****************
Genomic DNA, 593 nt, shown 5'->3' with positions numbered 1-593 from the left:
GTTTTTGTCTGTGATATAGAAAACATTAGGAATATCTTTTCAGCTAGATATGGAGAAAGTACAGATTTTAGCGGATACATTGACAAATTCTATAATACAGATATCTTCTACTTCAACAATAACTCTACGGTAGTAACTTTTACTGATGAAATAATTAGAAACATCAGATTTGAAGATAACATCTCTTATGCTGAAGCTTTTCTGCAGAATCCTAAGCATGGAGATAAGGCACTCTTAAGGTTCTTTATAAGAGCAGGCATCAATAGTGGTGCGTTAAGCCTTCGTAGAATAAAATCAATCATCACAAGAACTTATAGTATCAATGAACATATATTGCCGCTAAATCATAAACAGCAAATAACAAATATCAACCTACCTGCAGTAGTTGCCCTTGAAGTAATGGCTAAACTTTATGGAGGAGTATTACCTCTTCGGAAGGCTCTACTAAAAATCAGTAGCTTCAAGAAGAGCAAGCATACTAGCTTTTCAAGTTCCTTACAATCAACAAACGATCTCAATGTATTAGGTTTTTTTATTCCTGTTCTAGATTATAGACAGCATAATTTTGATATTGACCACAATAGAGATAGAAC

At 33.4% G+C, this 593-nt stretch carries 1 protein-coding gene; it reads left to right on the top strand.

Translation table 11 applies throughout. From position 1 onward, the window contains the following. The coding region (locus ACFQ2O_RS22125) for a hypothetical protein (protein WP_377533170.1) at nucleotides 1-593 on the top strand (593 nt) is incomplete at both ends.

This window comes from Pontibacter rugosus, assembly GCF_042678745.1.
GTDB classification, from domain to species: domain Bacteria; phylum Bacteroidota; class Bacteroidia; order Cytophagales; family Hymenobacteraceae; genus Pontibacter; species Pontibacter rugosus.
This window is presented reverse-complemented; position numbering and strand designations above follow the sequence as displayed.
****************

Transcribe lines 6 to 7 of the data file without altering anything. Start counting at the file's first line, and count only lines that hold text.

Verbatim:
GTDB classification, from domain to species: domain Bacteria; phylum Bacteroidota; class Bacteroidia; order Cytophagales; family Hymenobacteraceae; genus Pontibacter; species Pontibacter rugosus.
This window is presented reverse-complemented; position numbering and strand designations above follow the sequence as displayed.